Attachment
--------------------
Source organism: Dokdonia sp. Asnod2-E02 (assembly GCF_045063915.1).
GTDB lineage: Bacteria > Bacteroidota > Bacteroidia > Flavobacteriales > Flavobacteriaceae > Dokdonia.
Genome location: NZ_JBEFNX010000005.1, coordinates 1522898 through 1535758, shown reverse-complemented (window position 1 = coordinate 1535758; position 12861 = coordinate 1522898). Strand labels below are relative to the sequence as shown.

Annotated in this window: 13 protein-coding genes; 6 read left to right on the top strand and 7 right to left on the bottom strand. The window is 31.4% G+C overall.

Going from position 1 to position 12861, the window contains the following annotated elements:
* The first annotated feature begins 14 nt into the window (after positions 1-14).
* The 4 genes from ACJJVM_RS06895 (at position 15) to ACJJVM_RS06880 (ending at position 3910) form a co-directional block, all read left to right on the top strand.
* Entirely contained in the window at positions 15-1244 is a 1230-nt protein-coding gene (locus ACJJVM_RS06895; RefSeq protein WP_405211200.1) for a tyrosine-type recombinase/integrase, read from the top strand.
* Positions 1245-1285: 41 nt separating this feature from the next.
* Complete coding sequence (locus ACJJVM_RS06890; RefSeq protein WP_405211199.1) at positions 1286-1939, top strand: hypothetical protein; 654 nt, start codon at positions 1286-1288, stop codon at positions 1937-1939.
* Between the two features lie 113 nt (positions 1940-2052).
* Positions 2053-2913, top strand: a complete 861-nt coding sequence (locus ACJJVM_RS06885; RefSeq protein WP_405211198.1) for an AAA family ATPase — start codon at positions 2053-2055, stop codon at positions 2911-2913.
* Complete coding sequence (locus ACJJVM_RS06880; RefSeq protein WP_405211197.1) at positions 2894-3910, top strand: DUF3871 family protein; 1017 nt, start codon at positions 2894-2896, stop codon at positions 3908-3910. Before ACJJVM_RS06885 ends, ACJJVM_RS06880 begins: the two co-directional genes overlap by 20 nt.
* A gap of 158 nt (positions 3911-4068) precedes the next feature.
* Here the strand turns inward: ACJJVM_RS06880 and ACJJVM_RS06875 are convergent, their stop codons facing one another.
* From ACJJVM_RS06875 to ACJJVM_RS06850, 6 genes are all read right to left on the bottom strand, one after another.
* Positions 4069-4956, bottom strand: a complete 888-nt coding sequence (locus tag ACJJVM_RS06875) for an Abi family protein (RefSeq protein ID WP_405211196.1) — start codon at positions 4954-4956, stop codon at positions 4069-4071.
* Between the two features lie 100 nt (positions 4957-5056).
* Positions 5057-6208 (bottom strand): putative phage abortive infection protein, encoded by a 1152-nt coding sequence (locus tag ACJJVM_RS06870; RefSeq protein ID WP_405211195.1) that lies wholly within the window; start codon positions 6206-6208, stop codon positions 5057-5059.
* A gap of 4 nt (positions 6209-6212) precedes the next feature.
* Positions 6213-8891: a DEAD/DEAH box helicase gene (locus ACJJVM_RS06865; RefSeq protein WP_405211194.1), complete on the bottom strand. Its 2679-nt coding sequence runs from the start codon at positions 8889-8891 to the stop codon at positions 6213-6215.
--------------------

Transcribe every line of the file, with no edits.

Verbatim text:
Source organism: Dokdonia sp. Asnod2-E02 (assembly GCF_045063915.1).
GTDB lineage: Bacteria > Bacteroidota > Bacteroidia > Flavobacteriales > Flavobacteriaceae > Dokdonia.
Genome location: NZ_JBEFNX010000005.1, coordinates 1522898 through 1535758, shown reverse-complemented (window position 1 = coordinate 1535758; position 12861 = coordinate 1522898). Strand labels below are relative to the sequence as shown.

Annotated in this window: 13 protein-coding genes; 6 read left to right on the top strand and 7 right to left on the bottom strand. The window is 31.4% G+C overall.

Going from position 1 to position 12861, the window contains the following annotated elements:
* The first annotated feature begins 14 nt into the window (after positions 1-14).
* The 4 genes from ACJJVM_RS06895 (at position 15) to ACJJVM_RS06880 (ending at position 3910) form a co-directional block, all read left to right on the top strand.
* Entirely contained in the window at positions 15-1244 is a 1230-nt protein-coding gene (locus ACJJVM_RS06895; RefSeq protein WP_405211200.1) for a tyrosine-type recombinase/integrase, read from the top strand.
* Positions 1245-1285: 41 nt separating this feature from the next.
* Complete coding sequence (locus ACJJVM_RS06890; RefSeq protein WP_405211199.1) at positions 1286-1939, top strand: hypothetical protein; 654 nt, start codon at positions 1286-1288, stop codon at positions 1937-1939.
* Between the two features lie 113 nt (positions 1940-2052).
* Positions 2053-2913, top strand: a complete 861-nt coding sequence (locus ACJJVM_RS06885; RefSeq protein WP_405211198.1) for an AAA family ATPase — start codon at positions 2053-2055, stop codon at positions 2911-2913.
* Complete coding sequence (locus ACJJVM_RS06880; RefSeq protein WP_405211197.1) at positions 2894-3910, top strand: DUF3871 family protein; 1017 nt, start codon at positions 2894-2896, stop codon at positions 3908-3910. Before ACJJVM_RS06885 ends, ACJJVM_RS06880 begins: the two co-directional genes overlap by 20 nt.
* A gap of 158 nt (positions 3911-4068) precedes the next feature.
* Here the strand turns inward: ACJJVM_RS06880 and ACJJVM_RS06875 are convergent, their stop codons facing one another.
* From ACJJVM_RS06875 to ACJJVM_RS06850, 6 genes are all read right to left on the bottom strand, one after another.
* Positions 4069-4956, bottom strand: a complete 888-nt coding sequence (locus tag ACJJVM_RS06875) for an Abi family protein (RefSeq protein ID WP_405211196.1) — start codon at positions 4954-4956, stop codon at positions 4069-4071.
* Between the two features lie 100 nt (positions 4957-5056).
* Positions 5057-6208 (bottom strand): putative phage abortive infection protein, encoded by a 1152-nt coding sequence (locus tag ACJJVM_RS06870; RefSeq protein ID WP_405211195.1) that lies wholly within the window; start codon positions 6206-6208, stop codon positions 5057-5059.
* A gap of 4 nt (positions 6209-6212) precedes the next feature.
* Positions 6213-8891: a DEAD/DEAH box helicase gene (locus ACJJVM_RS06865; RefSeq protein WP_405211194.1), complete on the bottom strand. Its 2679-nt coding sequence runs from the start codon at positions 8889-8891 to the stop codon at positions 6213-6215.